I arrived at the Mississippi Moon Bar about thirty minutes before showtime and ran into my old friend (another one of the “favorites”) Kevin Bozeman. Bozeman said he’d seen the line-up and I was going up after him and he was seventh. So much for thinking my luck was going to hold. Dead last. Following Bozeman. Damn it! That was almost as bad as going first or having to follow Dale Jones. But I didn’t worry too much, right away. I’d figured I’d have plenty of time for that type of angst once the show began. Or so I thought.

Although I didn’t relish the idea of following Kevin Bozeman, I felt a bit of relief in going last. At least I’d have plenty of time to judge the crowd and decide on which jokes to do. Plus I thought I had an ace up my sleeve when it came to following Bozeman. He likes to work edgy. I like to work edgy (but probably not for a contest). Following him would give me an excuse to pull out my crowd pleasing sex jokes. I decided I could follow Bozeman even if that set would not score well enough for me to join him in the finals (I was sure he’d make it). It was ten minutes before the show began and still not once, did the thought, “I might eat it tonight,” enter my head.

It also had not yet occurred to me that if my objective for this festival was to prove my act was no longer “hit or miss,” one bad set, regardless of how well I did the night before, wouldn’t change that perception. In fact, it would REINFORCE it. But I wouldn’t have much time to worry about that happening. Eighteen minutes was all the time I had to contemplate a catastrohpe of that epic proportion. Five minutes before showtime, the comics gathered in the green room. That’s when I found out Bozeman had been given bad information about the line-up. I wasn’t going last or following him, I was going second and I was following THE HEAVY FAVORITE Dale Jones. That’s when the horribly unbearable thought, “I might eat it tonight,” popped into my head.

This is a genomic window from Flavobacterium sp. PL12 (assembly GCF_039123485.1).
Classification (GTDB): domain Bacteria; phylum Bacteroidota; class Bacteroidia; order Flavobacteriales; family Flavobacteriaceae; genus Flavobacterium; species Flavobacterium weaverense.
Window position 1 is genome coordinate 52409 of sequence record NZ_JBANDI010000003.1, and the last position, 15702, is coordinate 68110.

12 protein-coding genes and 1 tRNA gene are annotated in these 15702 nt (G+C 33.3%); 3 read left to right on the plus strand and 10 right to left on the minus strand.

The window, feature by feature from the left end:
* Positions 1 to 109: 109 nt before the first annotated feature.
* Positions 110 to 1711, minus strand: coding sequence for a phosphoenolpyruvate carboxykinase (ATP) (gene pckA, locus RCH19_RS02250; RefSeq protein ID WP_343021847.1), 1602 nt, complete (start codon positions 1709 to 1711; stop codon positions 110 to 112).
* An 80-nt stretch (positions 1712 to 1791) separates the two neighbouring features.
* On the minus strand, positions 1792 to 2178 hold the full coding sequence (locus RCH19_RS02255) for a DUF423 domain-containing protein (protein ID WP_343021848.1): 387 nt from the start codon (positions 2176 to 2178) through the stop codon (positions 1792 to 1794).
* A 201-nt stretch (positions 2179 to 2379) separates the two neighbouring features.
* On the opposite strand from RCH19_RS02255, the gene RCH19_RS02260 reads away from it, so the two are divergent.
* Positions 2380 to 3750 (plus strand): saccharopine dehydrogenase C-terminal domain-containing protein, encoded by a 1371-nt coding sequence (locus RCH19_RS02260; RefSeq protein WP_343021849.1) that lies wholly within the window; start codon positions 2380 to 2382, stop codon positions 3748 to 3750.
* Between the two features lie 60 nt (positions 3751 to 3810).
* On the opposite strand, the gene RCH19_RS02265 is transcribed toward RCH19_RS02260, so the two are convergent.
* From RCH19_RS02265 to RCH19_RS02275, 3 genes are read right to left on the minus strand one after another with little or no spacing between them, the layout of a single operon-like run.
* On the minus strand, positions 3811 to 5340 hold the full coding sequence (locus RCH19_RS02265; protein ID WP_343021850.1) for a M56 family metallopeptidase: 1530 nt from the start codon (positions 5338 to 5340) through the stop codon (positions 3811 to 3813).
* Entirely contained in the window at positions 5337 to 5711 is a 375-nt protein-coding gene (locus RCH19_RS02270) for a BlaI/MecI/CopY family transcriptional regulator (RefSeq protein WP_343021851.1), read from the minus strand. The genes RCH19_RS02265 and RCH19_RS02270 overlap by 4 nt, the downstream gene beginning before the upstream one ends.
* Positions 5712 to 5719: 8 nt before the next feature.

I’ve never jumped out of an airplane, but if I was to, I assume I’d only be half as scared as I was standing behind the curtain waiting to follow Dale Jones. Not only is he out-of-this-world talented and insanely funny, but he’s also super high energy and has a rapid-fire delivery. AND if you can believe this: his act is more quirky/weird than mine. I really can’t describe how I was feeling in those eight minutes Jones was on stage because I don’t remember much. Too many thoughts were swirling around my head for me to be able to think straight.